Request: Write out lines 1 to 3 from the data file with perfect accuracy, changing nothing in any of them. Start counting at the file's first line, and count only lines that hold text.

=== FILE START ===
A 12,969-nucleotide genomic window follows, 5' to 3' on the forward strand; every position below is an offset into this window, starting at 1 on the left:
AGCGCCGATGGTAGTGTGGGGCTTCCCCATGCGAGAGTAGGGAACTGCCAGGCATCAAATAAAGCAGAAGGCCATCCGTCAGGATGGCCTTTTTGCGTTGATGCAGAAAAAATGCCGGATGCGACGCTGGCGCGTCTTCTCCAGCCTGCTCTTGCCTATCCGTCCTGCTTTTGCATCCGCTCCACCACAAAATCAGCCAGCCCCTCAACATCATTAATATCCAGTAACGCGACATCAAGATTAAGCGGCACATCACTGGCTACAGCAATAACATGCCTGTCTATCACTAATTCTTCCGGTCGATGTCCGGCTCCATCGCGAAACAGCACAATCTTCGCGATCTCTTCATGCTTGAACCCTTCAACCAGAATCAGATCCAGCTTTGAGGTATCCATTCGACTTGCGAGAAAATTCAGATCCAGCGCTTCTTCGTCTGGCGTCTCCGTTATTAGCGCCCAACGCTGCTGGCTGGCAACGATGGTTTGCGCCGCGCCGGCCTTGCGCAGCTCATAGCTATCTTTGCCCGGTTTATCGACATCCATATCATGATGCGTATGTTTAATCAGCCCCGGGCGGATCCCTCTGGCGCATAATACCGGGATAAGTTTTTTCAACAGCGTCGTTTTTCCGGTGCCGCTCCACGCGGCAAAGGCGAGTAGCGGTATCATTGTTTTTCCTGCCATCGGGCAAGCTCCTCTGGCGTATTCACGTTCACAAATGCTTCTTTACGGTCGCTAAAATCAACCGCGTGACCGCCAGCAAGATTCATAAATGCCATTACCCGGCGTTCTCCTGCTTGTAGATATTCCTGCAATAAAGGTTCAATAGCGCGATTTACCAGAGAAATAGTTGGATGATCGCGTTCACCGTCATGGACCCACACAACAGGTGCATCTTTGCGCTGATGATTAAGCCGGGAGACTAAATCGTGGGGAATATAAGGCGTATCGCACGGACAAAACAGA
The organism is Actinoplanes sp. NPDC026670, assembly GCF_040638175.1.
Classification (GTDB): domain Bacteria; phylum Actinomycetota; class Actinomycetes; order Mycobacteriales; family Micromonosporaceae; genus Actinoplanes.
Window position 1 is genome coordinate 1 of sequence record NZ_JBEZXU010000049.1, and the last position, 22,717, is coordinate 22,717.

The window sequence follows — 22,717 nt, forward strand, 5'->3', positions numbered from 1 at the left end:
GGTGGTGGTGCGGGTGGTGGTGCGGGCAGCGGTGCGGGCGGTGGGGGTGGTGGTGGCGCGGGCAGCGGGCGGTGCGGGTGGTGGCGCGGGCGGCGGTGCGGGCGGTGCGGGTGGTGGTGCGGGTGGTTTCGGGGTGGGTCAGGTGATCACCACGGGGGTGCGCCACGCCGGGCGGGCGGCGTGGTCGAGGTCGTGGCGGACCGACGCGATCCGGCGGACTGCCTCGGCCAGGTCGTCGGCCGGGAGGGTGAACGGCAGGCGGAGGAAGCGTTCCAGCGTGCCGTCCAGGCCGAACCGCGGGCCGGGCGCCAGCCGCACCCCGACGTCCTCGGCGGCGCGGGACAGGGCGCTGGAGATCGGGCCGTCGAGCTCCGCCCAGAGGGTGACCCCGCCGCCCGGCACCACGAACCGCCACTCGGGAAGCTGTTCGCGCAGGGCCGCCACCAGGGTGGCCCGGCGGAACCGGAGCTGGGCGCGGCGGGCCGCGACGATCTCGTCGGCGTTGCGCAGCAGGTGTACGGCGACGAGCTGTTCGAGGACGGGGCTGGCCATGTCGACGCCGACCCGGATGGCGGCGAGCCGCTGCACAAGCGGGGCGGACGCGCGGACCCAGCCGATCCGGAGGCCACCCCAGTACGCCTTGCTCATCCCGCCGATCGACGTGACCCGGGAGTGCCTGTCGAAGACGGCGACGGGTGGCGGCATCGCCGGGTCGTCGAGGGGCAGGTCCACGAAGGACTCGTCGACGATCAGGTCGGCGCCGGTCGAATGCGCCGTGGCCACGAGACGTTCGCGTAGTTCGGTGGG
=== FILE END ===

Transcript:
A 12,969-nucleotide genomic window follows, 5' to 3' on the forward strand; every position below is an offset into this window, starting at 1 on the left:
AGCGCCGATGGTAGTGTGGGGCTTCCCCATGCGAGAGTAGGGAACTGCCAGGCATCAAATAAAGCAGAAGGCCATCCGTCAGGATGGCCTTTTTGCGTTGATGCAGAAAAAATGCCGGATGCGACGCTGGCGCGTCTTCTCCAGCCTGCTCTTGCCTATCCGTCCTGCTTTTGCATCCGCTCCACCACAAAATCAGCCAGCCCCTCAACATCATTAATATCCAGTAACGCGACATCAAGATTAAGCGGCACATCACTGGCTACAGCAATAACATGCCTGTCTATCACTAATTCTTCCGGTCGATGTCCGGCTCCATCGCGAAACAGCACAATCTTCGCGATCTCTTCATGCTTGAACCCTTCAACCAGAATCAGATCCAGCTTTGAGGTATCCATTCGACTTGCGAGAAAATTCAGATCCAGCGCTTCTTCGTCTGGCGTCTCCGTTATTAGCGCCCAACGCTGCTGGCTGGCAACGATGGTTTGCGCCGCGCCGGCCTTGCGCAGCTCATAGCTATCTTTGCCCGGTTTATCGACATCCATATCATGATGCGTATGTTTAATCAGCCCCGGGCGGATCCCTCTGGCGCATAATACCGGGATAAGTTTTTTCAACAGCGTCGTTTTTCCGGTGCCGCTCCACGCGGCAAAGGCGAGTAGCGGTATCATTGTTTTTCCTGCCATCGGGCAAGCTCCTCTGGCGTATTCACGTTCACAAATGCTTCTTTACGGTCGCTAAAATCAACCGCGTGACCGCCAGCAAGATTCATAAATGCCATTACCCGGCGTTCTCCTGCTTGTAGATATTCCTGCAATAAAGGTTCAATAGCGCGATTTACCAGAGAAATAGTTGGATGATCGCGTTCACCGTCATGGACCCACACAACAGGTGCATCTTTGCGCTGATGATTAAGCCGGGAGACTAAATCGTGGGGAATATAAGGCGTATCGCACGGACAAAACAGA
The organism is Actinoplanes sp. NPDC026670, assembly GCF_040638175.1.